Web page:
College football hot seat: 10 head coaches feeling the heat in 2021

Head coach Jim Harbaugh of the Michigan Wolverines (Photo by Joe Robbins/Getty Images)
Head coach Jim Harbaugh of the Michigan Wolverines (Photo by Joe Robbins/Getty Images) /
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Let’s take a look ahead to one of the biggest storylines every year ahead of next season.

Who’s on the hot seat?

These are the coaches whose teams did not live up to expectations last year and will need to start turning things around in 2021.

Obviously, some seats are hotter than others. The coaches featured early on this list just need to show improvement while those near the end of this list need to win now or get burned.

While you may be able to guess who might make this list, some of the names featured and their order might surprise you (believe it or not, Scott Frost’s seat is not as hot as you think).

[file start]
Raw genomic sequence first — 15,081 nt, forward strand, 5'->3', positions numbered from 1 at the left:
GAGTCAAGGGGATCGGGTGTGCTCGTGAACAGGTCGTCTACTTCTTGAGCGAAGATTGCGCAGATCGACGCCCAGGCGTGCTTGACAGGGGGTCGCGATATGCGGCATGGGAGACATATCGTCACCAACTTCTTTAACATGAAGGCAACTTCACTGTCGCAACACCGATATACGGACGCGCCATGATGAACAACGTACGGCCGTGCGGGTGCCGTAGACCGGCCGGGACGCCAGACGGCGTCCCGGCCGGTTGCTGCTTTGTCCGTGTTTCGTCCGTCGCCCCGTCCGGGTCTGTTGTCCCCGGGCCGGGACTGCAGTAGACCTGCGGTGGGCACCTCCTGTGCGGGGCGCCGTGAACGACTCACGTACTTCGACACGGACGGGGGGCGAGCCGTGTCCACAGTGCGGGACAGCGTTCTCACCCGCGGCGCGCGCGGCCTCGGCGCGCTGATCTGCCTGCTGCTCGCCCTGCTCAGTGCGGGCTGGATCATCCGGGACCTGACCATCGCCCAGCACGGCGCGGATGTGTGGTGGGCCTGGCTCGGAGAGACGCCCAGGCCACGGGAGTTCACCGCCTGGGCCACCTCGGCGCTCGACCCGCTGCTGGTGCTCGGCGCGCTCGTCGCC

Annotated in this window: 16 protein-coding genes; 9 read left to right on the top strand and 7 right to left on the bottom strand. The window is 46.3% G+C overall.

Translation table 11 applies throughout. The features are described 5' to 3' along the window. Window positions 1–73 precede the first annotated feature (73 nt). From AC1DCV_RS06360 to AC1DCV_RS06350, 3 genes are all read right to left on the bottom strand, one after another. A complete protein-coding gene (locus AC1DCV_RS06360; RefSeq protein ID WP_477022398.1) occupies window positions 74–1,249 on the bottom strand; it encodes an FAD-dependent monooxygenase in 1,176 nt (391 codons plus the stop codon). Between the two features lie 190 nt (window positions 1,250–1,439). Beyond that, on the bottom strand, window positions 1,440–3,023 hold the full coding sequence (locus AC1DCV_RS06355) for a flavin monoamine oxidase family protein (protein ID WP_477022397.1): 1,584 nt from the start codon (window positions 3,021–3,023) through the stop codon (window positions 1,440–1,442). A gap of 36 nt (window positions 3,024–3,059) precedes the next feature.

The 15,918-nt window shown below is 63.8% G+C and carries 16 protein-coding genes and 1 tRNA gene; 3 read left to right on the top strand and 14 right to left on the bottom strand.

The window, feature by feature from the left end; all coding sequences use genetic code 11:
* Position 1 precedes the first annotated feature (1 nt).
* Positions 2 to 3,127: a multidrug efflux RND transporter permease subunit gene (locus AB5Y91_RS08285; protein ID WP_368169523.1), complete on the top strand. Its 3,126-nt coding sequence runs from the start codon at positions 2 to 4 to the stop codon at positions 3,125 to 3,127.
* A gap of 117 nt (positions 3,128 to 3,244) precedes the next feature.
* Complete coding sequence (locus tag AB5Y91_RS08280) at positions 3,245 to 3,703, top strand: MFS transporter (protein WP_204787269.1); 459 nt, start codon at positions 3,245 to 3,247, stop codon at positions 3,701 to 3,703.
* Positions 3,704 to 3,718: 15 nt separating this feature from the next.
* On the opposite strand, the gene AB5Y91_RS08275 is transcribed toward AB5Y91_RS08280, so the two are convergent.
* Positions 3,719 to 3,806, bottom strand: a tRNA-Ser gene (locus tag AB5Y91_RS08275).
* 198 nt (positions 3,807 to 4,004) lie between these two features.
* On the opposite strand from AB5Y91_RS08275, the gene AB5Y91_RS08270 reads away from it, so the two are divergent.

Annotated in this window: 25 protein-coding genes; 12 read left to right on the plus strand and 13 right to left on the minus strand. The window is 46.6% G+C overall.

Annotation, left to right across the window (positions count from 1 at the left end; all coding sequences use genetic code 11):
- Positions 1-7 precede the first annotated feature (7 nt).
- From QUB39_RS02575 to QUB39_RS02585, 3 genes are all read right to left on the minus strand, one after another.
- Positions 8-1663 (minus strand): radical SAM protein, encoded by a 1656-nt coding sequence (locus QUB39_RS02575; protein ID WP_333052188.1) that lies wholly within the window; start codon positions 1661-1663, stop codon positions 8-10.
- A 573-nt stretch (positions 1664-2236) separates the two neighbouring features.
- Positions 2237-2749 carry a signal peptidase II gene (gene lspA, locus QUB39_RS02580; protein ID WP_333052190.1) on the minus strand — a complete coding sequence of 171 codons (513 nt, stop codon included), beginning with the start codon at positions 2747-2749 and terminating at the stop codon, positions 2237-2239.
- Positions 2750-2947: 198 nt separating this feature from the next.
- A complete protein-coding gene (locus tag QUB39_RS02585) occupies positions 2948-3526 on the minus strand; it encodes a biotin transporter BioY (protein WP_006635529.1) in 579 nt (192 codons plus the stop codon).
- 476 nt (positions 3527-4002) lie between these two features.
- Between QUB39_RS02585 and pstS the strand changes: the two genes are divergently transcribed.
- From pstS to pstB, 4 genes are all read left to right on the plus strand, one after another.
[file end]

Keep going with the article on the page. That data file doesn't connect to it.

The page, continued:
Here are 10 coaches who are on the hot seat in 2021.

Honorable Mention: Ed Orgeron (LSU)

This would have been unthinkable a year ago, and yet, Ed Orgeron might start to feel his seat get pretty warm if LSU does not get back on track soon.

The Tigers finished 5-5 last year, but even though they won their final two games, they had a terrible season.

Expectations were already pretty low after almost every notable player from LSU’s 2019 squad had left. Meanwhile, opt-outs and injuries, which included starting quarterback Myles Brennan, ensured that the 2020 sequel would not be as good as the previous year.

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However, without the likes of Joe Burrow, Justin Jefferson, Joe Brady, and Dave Aranda, Orgeron looked like an emperor with no clothes.

His subsequent hire of Bo Pelini as defensive coordinator will certainly go down as an all-time blunder after LSU ranked No. 124 out of 127 teams in total yards allowed per game.

A beatdown by Alabama also quickly reestablished the Tide as kings of the SEC while undoing a lot of the goodwill after defeating Alabama the previous year. Perhaps most worrying was LSU’s off-the-field issues that reemerged under Orgeron which resulted in a self-imposed postseason ban.

Orgeron might have won a national championship, but in this business, it is more about “what have you done for me lately?”